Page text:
Provenance and sustainability offer hotels more than just eco credentials, Fresh Montgomery
Holly Tuppen, former Editor of Green Hotelier and eco travel expert explores why provenance is important for hotels – and not just when it comes to the food…
Nobody boasts about their hotel suite being kitted out with China’s finest, mass-produced furniture. Nor do they praise the freshness of their fish – having been caught, frozen and transported hundreds of miles before reaching their plate. Provenance is intrinsically linked to quality, authenticity and uniqueness – and never before has it been so important in the hospitality industry.
Conveniently for eco enthusiasts like me, provenance also goes hand-in-hand with sustainability. It’s about transparent and simplified supply chains. Understanding where everything in your hotel comes from and how it got there – the interiors, art work, drinks, food and staff – removing the risk of being unknowingly linked to exploitation, unethical practices or environmentally damaging processes. Simplifying a supply chain and exploring provenance also often means ‘going local’, which is not only good for brand reputation but is a quick way of reducing your hotels’ carbon footprint.
Implementing a provenance-focused ethos or sustainability strategy also makes good business sense – and not only from a reputational perspective. Operating costs are easier to reduce by buying bulk from local suppliers, demanding reduced packaging and buying seasonally. Building strong relationships with suppliers also reduces environmental and health risks as well as improving loyalty, staff morale and community support.
Food is an obvious starting point when it comes to provenance. Sourcing food responsibly is becoming more commonplace, even in large hotel chains. A couple of years ago the Sustainable Restaurant Association found that 70% of diners would prefer to eat at a sustainable restaurant, and menus now often include sourcing notes. Few places do this better than 2016’s Sustainable Restaurant Association winner Poco. At this tapas bar in Broadway Market only the lemons are imported and Chef Tom Hunt’s ‘root to fruit’ eating means that waste is minimal. At the opposite end of the chain, Marriott Hotels was the first large hotel group to achieve the SRA’s 3* rating – recognised for its ‘Future Fish’ programme to promote responsible fish sourcing and working with schools to educate children about food provenance. Going one step further, hotels are increasingly producing food themselves – from rooftop bee hives to mushroom-growing caves. Soneva Kiri in Thailand produces approximately USD 10, 000 worth of produce a year from their kitchen gardens and Le Manoir aux Quat’Saisons produces over 90 types of vegetable.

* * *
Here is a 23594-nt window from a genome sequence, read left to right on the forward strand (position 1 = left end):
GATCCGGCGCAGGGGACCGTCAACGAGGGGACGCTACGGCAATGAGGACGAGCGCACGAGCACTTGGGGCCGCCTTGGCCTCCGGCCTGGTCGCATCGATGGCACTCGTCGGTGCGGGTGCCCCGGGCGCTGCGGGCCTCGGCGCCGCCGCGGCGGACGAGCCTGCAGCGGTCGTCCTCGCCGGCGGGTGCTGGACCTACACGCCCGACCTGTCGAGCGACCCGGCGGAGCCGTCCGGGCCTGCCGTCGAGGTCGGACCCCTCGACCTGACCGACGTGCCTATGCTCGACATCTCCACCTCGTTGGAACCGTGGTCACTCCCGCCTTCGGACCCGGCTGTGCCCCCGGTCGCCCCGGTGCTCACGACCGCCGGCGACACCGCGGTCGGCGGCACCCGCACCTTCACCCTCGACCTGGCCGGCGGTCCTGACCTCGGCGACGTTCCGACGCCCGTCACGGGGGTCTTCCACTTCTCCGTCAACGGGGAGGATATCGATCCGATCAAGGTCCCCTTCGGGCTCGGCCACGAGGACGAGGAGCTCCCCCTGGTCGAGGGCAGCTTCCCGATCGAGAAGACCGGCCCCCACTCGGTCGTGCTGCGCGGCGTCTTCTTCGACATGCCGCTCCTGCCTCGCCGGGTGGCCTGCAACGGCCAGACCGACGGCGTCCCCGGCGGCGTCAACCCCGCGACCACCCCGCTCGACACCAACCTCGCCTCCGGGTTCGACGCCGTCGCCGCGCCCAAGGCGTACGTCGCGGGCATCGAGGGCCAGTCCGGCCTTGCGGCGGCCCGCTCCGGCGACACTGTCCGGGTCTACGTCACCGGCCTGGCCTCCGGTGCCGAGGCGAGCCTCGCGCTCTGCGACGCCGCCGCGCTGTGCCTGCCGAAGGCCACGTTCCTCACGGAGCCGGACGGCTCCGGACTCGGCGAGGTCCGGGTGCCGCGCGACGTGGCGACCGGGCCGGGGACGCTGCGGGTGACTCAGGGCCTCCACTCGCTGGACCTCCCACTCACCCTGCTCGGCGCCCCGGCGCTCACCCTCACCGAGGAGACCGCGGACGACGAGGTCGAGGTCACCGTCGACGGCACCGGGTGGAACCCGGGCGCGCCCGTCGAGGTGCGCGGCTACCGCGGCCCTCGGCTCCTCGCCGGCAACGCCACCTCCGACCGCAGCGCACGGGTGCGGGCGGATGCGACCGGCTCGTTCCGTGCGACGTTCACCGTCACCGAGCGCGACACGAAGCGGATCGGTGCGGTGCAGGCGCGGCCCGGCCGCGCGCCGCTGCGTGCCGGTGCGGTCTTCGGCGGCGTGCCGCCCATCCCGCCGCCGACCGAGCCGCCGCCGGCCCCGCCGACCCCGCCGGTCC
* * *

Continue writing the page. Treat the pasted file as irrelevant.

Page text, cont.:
Looking beyond food, the importance of provenance can extend to all parts of a hotel – a sense of place and authenticity can’t be bought off the shelf. Art sourced locally creates a talking point for customers, furniture built with local materials often feels more in keeping with its surroundings and upcycling everything from roof tiles to corks helps refurbished or new hotels achieve instant gravitas.
In Santa Barbara, Belmond owned El Encanto used a sustainable development strategy to ensure their rebuild was in keeping with the local history – using salvaged floor and roof tiles, restoring a trellis lined arbour and preserving the mature gardens and trees. Spanish hotel group NH Hotels recently ran a Cork2Cork initiative – recycling 1994 kg of bottle corks from 77 hotels across Europe and turning them into 8000 square meters of floor and wall coverings in new and refurnished hotels. Similarly, when Soneva Fushi discovered there were no appropriate glass recycling facilities in the Maldives, they decided to innovate – crushed glass is mixed with concrete to create bespoke furniture and a glass sculpture and jewellery shop provides guests with a sustainable retail experience.
The Green House Hotel in Bournemouth made sustainability and provenance key components of their refurbishment – and this is now what they are most famous for. Wallpaper is locally sourced, paint is eco friendly, wood floors are reclaimed and bath tubs have been salvaged and restored. The origin of everything has been thought through and the building feels more sophisticated for it. In a very different setting, Nikoi Island in Indonesia has done the same – built using traditional building techniques (by local builders) that rely on natural ventilation and use driftwood and the indigenous alang alang grass as primary building materials. And when it comes to the small details, back in the UK, The Scarlett Hotel provides guests with locally made toiletries and all feature artwork and furniture has been created by local artists.
For all the hotels and resorts mentioned above, being aware of the provenance of the food they serve and the products they use not only helps them act more sustainability, but provides them with an ethos. Something that more and more customers are looking for – whether its millennials and their insatiable thirst for a back-story, eco enthusiasts trying to do their bit, baby-boomers looking for the next quality indicators or simply people demanding a little more than the ordinary.